In February 1623, Dr. Bishop was declared bishop-elect of Chalcedon; in the following month, a bull issued for his consecration; it was followed

! almost immediately by a brief, conferring on him episcopal jurisdiction over the catholics of England and Scotland. “ When thou shalt be arrived," says the brief, “ in those kingdoms, we give thee “ license, ad nostrúm et sedis apotolicæ bene pla

citum, at the good-will of ourselves and our successors in the holy see, freely and lawfully to

enjoy and use all and each of those faculties, 6 committed by our predecessors to the archpriests, " as also such as ordinaries enjoy and exercise, in “ their cities and dioceses.” Thus, Dr. Bishop

• Jus Ecclesiasticum Universum, par, i. tit. xv. ch. iv.



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had ordinary jurisdiction over the catholics of England and Scotland; but revocable at the pleasure of the pope : in the language of curialists, he was vicar-apostolic, with ordinary jurisdiction. In exercise of his powers, he instituted a dean and a chapter, as a standing council for his own assistance, with power, during a vacancy of the see, to exercise episcopal ordinary jurisdiction, professing, at the same time, that, “what defect might be in his own

power, he would supplicate his holiness to make good, from the plenitude of his own.” 1 Universally respected and beloved, he died in April 1624; and Dr. Richard Smith was appointed his successor, with the same powers, though expressed in language seemingly different.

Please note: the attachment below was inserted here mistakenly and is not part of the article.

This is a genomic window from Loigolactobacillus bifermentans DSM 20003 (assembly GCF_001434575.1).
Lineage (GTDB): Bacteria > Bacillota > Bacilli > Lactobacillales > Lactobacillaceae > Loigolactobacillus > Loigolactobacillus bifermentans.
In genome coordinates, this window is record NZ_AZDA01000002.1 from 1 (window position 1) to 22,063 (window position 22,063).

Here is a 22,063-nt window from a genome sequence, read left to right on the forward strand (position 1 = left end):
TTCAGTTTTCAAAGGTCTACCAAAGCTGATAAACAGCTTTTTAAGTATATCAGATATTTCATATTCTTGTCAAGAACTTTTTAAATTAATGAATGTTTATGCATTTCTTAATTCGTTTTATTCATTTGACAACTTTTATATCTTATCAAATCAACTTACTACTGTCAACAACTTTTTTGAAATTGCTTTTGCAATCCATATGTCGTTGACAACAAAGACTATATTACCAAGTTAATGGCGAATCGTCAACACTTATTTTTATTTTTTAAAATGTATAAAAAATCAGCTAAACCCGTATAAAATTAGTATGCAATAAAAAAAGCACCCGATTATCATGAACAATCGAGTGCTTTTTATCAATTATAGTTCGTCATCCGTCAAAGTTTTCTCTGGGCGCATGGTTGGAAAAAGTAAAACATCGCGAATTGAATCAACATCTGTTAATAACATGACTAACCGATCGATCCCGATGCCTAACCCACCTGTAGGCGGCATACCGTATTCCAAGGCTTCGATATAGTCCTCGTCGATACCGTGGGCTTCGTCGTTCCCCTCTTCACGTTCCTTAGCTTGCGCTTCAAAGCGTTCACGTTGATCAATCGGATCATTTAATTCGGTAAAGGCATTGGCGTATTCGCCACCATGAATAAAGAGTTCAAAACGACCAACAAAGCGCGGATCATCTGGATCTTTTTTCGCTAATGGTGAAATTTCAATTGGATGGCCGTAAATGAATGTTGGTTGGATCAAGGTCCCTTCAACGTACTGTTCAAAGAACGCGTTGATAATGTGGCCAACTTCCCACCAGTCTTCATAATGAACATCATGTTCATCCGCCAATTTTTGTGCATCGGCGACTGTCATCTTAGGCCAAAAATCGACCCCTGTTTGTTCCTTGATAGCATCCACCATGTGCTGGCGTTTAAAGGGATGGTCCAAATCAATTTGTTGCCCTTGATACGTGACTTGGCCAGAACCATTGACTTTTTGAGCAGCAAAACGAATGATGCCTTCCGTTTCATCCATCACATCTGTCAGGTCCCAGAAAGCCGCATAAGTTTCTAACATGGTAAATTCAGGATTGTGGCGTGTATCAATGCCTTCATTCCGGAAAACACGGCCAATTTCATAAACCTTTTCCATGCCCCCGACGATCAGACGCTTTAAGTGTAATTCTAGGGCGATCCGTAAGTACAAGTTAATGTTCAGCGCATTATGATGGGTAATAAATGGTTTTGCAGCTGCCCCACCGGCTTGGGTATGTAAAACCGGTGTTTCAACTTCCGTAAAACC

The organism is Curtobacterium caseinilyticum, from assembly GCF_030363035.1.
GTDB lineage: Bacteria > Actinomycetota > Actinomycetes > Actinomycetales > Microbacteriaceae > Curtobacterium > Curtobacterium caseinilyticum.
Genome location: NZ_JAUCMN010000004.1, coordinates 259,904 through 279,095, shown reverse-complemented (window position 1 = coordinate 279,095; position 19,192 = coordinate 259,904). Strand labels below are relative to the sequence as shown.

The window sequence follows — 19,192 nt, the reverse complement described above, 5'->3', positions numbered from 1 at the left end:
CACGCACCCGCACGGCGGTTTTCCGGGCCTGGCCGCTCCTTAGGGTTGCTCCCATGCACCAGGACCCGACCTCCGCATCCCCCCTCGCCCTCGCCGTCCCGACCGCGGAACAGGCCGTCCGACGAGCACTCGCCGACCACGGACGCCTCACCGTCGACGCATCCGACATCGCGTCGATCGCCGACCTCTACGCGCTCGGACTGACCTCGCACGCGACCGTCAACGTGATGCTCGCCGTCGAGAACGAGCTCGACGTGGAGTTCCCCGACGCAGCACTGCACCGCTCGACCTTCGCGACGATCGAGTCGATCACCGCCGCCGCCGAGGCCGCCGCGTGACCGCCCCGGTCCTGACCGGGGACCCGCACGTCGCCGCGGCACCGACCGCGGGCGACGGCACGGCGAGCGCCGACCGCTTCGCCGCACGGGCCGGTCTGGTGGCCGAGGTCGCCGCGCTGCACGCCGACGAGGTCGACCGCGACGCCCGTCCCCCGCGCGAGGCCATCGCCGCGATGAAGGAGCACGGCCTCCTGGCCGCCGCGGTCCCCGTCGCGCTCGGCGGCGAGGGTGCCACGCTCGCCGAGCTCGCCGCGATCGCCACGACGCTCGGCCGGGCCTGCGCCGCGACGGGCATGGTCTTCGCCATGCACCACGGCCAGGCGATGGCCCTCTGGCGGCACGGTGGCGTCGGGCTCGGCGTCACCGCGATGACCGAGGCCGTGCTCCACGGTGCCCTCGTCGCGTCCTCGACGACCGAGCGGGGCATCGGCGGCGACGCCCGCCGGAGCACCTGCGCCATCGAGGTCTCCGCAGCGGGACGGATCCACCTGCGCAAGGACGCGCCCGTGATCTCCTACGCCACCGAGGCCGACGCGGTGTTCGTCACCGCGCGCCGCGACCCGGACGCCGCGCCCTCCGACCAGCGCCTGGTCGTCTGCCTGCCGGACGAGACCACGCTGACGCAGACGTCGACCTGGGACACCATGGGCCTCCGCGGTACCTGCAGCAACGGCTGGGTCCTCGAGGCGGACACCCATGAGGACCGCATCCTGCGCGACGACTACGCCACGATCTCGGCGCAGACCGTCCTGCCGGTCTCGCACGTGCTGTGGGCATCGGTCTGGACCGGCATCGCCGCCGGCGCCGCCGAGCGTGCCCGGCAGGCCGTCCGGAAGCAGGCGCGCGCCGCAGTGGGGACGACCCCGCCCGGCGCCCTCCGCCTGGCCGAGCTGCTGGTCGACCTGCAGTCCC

From several letters published by Dodd*, it appears that the instrument, by which Mr. Birkett was appointed archpriest, did not contain the injunction imposed upon Mr. Blackwell his predecessor, to abstain from communicating respecting the matters of his government with the members of the society of Jesus; but that, from the first, this, injunction was implied, and that an express order to this effect was afterwards issued. One of the last acts of the life of Mr. Birkett was, to address the following letter, dated the 3d of September 2014, " to the English jesuits in general.” We shall immediately present it to our readers : and afterwards insert three letters, which father Persons wrote with his dying hand :-one to Mr. Birkett,' may be considered as a reply to this letter.

Vol. ii, p. 483.


Very rev. F. F. The great desire I have had, since my first “calling by his holiness to this place, to keep unity “and peace amongst the labourers of this vineyard, " besides the testimony of my conscience, the « effects that have followed my endeavours, are

good witnesses to the same. What difference “ I found, at my first entry, between your fathers, “ who labour with us, and the chiefest and most (s sufficient priests, as I have found by experience 66

of my own body, I would rather in silence they “were wrapt up, never to be thought of, than by “ unfolding of them, to bring that 'into memory, “ which will not be so easily forgotten. It resteth “ now only, on my part, who, wearied with age, " and sore weakened with sickness, as that I am (

ready to take my last farewell, that nothing should " be moved, or said by me, which did not altogether “ tend to the glory of God, and good of our country: “ which in few words (my weakness considered, “ being not able to use many), is, to entreat, that

you would lovingly concur, and charitably help “the clergy of this kingdom; for whose assistance

you were first sent into this harvest. I know your profession is honourable in God's church; your labours against heresy and sin commendable: “ butif peace and charity guide notyourendeavours, “ we labour in vain ; and all will perish, and come

to destruction and ruin, that we have undertaken. “ I have dealt with the chiefest of my own, who, “I know, you have held in greater jealousy than " there is cause." And to deal plainly and sincerely